Music Distribution Format Wars:
What's Coming Next?
Like many of us, my love for music began as young boy when I bought my first vinyl audio recording. Bob Dylan’s (1969) recording was one of my first.
Record albums were pressed in “vinyl” in those days, a material which nearly went extinct when other formats came along; formats which were less expensive to manufacture, less expensive to distribute and perhaps most importantly to be considered –more convenient– for people to buy and use.
Them ol’ automobile manufacturers never figured out how to put a record turn table in a car so when we took our sweethearts to the drive-in we had to settle for eight track tape players.
I’ve heard it said Waylon Jennings gave Conway Twitty the nickname “Mr. Panty Dropper.” I’ve been playing guitar and trying to sing like Conway Twitty for decades but I’m telling you, back in the day they called boys like me hoods and we were way hipper than jocks because hoods knew the secret to hitting a home run with a girl was an Elvis tape.
The 8-track tape format had its day and tried to hold on for dear life. Capitalism and the ever present pursuit of the better mouse trap brought us the audio cassette tape format invented by Lou Ottens a Dutch audio engineer.
Not to be left behind the Japanese took the world by storm with the SONY Walkman® becoming a huge success as the way to playback audio cassette tapes as we roamed far and wide taking our music with us. I actually still have a Walkman and use it when occasionally taking walks to ponder my navel.The audio cassette format was inexpensive to manufacture and distribute but the tape itself was prone to bind in the playback machines giving everybody one big pain in the ass. The march of progress had its way and the Compact Disk (CD) emerged.
The CD format kicked ass and remained viable for quite a long time. Easy to manufacture and reproduce every band in the world that had not yet made it into retail began selling their self-produced CDs at every venue they performed at. The bands wasted no time learning to market their own product selling it direct to the customer.
However, not unlike Little Miss Muffet who sat on her tuffet the pace of technological change moved rapidly and many were caught sitting on their tuffets as the spider came to sit down beside them.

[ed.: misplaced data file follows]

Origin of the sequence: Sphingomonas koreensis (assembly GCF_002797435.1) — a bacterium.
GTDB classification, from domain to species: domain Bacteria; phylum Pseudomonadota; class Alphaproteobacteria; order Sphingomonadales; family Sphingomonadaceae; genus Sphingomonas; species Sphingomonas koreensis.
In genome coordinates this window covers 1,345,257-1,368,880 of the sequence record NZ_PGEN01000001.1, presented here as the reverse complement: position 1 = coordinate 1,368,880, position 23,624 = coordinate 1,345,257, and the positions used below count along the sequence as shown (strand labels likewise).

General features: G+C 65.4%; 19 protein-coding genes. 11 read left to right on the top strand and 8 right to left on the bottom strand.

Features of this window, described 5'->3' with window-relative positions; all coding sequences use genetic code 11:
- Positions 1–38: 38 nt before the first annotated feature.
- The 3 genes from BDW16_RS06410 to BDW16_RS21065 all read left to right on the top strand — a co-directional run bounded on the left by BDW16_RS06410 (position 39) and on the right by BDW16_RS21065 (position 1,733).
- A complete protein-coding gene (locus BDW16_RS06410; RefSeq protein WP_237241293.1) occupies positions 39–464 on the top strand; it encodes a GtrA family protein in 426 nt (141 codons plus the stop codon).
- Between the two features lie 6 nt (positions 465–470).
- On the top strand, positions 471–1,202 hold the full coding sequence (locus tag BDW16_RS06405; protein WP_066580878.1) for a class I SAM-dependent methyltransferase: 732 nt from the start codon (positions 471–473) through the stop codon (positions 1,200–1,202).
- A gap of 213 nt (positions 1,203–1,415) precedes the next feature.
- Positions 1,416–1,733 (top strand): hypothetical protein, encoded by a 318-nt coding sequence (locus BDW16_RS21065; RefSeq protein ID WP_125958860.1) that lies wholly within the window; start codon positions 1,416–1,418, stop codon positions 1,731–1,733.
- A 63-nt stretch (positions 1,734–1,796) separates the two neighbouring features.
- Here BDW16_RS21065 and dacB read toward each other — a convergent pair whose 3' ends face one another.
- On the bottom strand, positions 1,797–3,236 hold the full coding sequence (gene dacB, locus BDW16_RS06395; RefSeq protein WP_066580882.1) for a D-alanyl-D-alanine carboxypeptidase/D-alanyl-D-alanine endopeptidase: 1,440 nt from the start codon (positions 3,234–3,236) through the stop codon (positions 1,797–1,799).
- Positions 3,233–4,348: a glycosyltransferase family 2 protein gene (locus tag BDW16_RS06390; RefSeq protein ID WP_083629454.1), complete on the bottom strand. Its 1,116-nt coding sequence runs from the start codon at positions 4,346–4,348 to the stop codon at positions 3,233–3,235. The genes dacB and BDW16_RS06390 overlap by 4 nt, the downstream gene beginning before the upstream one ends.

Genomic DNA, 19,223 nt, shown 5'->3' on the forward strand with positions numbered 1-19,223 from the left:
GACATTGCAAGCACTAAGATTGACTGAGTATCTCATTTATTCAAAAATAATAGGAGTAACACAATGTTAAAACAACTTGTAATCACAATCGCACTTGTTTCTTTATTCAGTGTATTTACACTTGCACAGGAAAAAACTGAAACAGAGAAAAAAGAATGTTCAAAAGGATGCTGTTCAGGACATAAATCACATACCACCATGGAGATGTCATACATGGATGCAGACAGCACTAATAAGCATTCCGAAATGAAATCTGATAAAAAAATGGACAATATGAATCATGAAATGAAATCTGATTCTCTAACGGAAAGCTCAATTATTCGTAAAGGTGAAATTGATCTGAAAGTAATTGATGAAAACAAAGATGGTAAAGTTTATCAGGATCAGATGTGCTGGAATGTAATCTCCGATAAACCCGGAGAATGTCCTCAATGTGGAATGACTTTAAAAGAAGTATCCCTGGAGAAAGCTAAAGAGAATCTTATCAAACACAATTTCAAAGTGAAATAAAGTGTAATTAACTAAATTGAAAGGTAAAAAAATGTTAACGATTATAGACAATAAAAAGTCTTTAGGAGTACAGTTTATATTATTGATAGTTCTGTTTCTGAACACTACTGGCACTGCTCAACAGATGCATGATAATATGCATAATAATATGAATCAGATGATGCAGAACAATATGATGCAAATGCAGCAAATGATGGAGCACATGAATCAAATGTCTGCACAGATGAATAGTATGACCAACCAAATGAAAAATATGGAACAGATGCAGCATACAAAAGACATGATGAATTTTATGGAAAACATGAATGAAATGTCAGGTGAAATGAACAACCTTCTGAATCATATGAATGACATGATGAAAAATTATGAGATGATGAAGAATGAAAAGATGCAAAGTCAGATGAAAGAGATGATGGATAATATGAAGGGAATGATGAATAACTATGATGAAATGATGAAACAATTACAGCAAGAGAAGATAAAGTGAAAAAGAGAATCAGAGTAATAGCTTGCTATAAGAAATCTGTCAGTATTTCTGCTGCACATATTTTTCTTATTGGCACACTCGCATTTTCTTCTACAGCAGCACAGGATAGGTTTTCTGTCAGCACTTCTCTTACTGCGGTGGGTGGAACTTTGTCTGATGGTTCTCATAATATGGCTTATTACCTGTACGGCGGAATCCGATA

The spider was “streaming” an “access anytime and anywhere” distribution format by means of the Internet, the World Wide Web and the “freemium” business model that not only disrupted CD it radically changed the quality of the audio. People traded audio quality for convenience. Listening to music on a cellphone is not unlike going back in time and listening to music as if one were listening to AM radio with little teeny earphones on.
No tangible format like tape or plastic disks were needed anymore thank you very much; just pay your monthly streaming bill and sit down at the trough to consume as much content as you can afford to pay for.
Media brought to you by convenience and the exploitation hacking human behavior to always want something free has always been a successful means of providing instant gratification.
Although viny recordings, CD and DVD formats remain in retail their sales have taken a big hit. After all, it is very difficult to compete with bits and bytes that are given away free as the means to lure customers to the buy button.
Even the streamers are vulnerable to better mouse traps. The mouse trap that can and to an extent is already disrupting streaming is Near Field Communication (NFC.)
All that stands in the way is time and the understanding by song writers and musicians that the use of NFC can and will disrupt the streamers and put the power and financial rewards of what is created back into the hands of the creators themselves.
No App. Just (((tap)))®
Follow up with this video by Rick Beato who explains why the record labels are no longer relevant to musician’s wanting to monetize the music they create…